René Pelletier, the osteopath who helped astronaut David Saint-Jacques readjust to life on Earth

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  • 10/15/2019

  • Martin LaSalle
David Saint-Jacques et René Pelletier

David Saint-Jacques et René Pelletier

In 5 seconds

In the weeks following his return to Earth, David Saint-Jacques was treated by several health professionals, including osteopath René Pelletier, a University de Montréal graduate.

On June 24, Canadian Space Agency astronaut David Saint-Jacques returned to Earth after spending more than six months in orbit on the International Space Station. In his first press interview a few days later, he confided that he was in rough shape when he left the Soyuz spacecraft.

While adjusting to gravity didn’t take too long, it took a while for Mr. Saint-Jacques to fully recover and the process involved input from several health professionals.

One of them is osteopath René Pelletier, who holds a master's degree in biomedical science and a PhD in rehabilitation science from the Université de Montréal.

We spoke to Mr. Pelletier about this out-of-this-world experience.

Did you ever think your career would involve treating astronauts?

Not for a second! But then I saw that the Canadian Space Agency was looking for an osteopath who specialized in sports medicine.

That was in October 2018, just a few days after I defended my thesis. A month later, they offered me a contract.

One of my strongest assets, in addition to my PhD in Rehabilitation Science from the Université de Montréal, is that I have nearly 30 years of clinical experience. After graduating from Concordia University with a bachelor’s degree in Physical Activity, I worked with high-performance athletes, including soccer players from the Montreal Supra, the Montreal Impact and the Canadian Women’s National Team. I also taught a course in sports medicine at Concordia University.

In 1992, I earned a master's degree from UdeM and got a job working for a sports medicine clinic. At the same time, I enrolled in a program at the Collège d'études ostéopathiques de Montréal and graduated in 1998. This combination of education and experience is what caught the Agency’s interest.

How do you prepare for helping an astronaut adjust to life on Earth after spending time in space?

Fortunately I had already started reading some of the scientific literature about the physiological effects of spending extended periods of time in a microgravity environment while I was doing my PhD at UdM. David Saint-Jacques left on December 3, 2018 and a few weeks later the crew from the International Space Station, including German astronaut Alexander Gerst, returned to Earth. I was sent to the European Space Agency in Cologne, where I met the people overseeing his rehabilitation plan. Since I was there when Mr. Gerst arrived in Cologne, I was able to observe his condition and how he was treated. In Germany, the astronaut rehabilitation team includes both an osteopath/physiotherapist and a kinesiologist, and the Canadian Space Agency used the same approach for David Saint-Jacques.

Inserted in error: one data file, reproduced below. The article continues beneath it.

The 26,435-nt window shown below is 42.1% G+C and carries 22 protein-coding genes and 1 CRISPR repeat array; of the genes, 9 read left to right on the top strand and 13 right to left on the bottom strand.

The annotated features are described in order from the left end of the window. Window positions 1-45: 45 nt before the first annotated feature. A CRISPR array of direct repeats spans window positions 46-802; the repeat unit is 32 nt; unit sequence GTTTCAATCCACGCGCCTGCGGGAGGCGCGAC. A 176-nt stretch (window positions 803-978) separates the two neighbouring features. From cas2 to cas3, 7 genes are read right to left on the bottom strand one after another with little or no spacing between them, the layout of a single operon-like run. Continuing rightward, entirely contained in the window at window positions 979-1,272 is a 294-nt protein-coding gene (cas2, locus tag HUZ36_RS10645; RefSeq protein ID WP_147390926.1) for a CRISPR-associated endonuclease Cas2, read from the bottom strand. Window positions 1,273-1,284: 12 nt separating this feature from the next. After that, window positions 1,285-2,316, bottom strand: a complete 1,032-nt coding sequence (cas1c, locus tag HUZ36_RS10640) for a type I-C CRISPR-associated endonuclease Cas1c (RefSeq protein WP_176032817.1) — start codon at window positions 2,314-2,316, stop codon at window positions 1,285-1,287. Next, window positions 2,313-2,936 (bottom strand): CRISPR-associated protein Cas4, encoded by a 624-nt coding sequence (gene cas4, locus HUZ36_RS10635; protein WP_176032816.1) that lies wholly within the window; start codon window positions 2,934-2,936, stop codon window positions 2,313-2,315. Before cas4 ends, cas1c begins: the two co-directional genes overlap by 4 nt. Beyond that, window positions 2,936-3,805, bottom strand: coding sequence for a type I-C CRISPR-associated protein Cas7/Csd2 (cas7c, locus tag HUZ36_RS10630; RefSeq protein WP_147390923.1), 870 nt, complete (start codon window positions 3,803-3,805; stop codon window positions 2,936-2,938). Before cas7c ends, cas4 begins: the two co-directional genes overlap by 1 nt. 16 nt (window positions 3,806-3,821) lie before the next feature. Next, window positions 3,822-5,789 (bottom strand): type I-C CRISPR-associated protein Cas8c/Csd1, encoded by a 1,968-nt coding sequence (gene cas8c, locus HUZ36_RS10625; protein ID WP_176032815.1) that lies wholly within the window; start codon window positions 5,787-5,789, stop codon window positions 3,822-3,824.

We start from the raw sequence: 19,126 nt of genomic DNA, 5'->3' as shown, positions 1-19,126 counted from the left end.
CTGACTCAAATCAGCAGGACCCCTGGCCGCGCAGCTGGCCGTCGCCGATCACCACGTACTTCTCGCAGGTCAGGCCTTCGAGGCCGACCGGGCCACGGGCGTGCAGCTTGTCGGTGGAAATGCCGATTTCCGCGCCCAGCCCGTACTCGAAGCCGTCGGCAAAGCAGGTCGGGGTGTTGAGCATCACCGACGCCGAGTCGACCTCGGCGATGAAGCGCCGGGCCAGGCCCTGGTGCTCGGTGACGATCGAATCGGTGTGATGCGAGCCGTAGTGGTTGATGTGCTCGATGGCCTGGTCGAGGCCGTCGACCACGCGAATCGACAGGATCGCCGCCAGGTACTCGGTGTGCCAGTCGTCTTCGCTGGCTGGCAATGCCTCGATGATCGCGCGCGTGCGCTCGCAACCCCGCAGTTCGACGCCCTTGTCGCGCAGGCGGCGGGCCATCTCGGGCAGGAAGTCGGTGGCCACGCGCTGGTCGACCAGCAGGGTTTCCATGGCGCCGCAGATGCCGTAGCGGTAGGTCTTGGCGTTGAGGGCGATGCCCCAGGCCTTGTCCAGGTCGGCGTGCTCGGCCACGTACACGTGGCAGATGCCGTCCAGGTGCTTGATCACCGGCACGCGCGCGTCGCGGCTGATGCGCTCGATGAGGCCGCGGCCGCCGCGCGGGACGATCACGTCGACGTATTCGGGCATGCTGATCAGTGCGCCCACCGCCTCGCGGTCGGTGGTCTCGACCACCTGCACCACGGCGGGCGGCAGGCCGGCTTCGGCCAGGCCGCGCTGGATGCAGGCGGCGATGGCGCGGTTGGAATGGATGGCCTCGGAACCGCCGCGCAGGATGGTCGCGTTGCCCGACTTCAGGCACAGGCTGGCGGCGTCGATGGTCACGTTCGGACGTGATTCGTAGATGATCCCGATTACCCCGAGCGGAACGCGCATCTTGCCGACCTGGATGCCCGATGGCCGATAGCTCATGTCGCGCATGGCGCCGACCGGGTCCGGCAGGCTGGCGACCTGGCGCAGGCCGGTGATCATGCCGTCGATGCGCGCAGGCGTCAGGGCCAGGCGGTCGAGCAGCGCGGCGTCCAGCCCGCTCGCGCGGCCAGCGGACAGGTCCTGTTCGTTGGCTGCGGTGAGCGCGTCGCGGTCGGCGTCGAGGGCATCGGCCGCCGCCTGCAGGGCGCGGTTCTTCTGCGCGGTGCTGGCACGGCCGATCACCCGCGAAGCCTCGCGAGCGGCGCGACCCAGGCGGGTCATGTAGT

Last February, I travelled to Houston to familiarize myself with NASA’s facilities and meet the rehabilitation team that works with American astronauts. For privacy reasons, I can’t share any specifics about the treatments provided to David Saint-Jacques, but I can say that he had a physical after landing in Kazakhstan and was brought to Houston after that. He began treatment at the Johnson Space Center within 48 hours of arrival. My role was to prescribe him exercises, especially to regain motor control and flexibility, and to treat him using manual techniques.

I treated Mr. Saint-Jacques daily during his first 10 days in Houston and then I saw him for another two weeks at the Canadian Space Agency’s facility in Saint-Hubert. We even had an appointment recently because my work with him isn’t quite over yet. Depending on how things go, I may go back to Houston this fall to see how he’s doing.

How does six months of near-weightlessness affect the physical health of astronauts?

When astronauts return to Earth, they often experience vestibular and motor control problems in certain muscles. While in orbit, they do 90 minutes of exercise per day in order to maintain cardiovascular fitness and muscle mass, though their bone mass typically declines 1% per month spent in space.

Posture problems are another issue. When floating around the space station, they tend to hunch, with shoulders raised and legs rotated slightly inward. They lose flexibility in their neck, torso and hip muscles. Once they’re back on Earth and their muscles have to contend with gravity, astronauts typically report muscle tension, stiffness and general discomfort.

Spending long periods of time in space can also put astronauts at higher risk of a herniated disc, to the tune of four times higher than the average population. And their risk of a cervical hernia is 20 times higher.

Interestingly, astronauts grow anywhere from five to seven centimetres while in space. The discs and cushions between their vertebrae get longer because they aren’t compressed by gravity. Astronauts return to their usual height within about a week of coming home, but their discs can remain weak for up to a year.

Most of the time, they’re able to recover motor control quite quickly by doing their prescribed exercises and training programs. And while it can take up to a year to restore bone mass, bone architecture never fully recovers. But astronauts seem to do well nonetheless!

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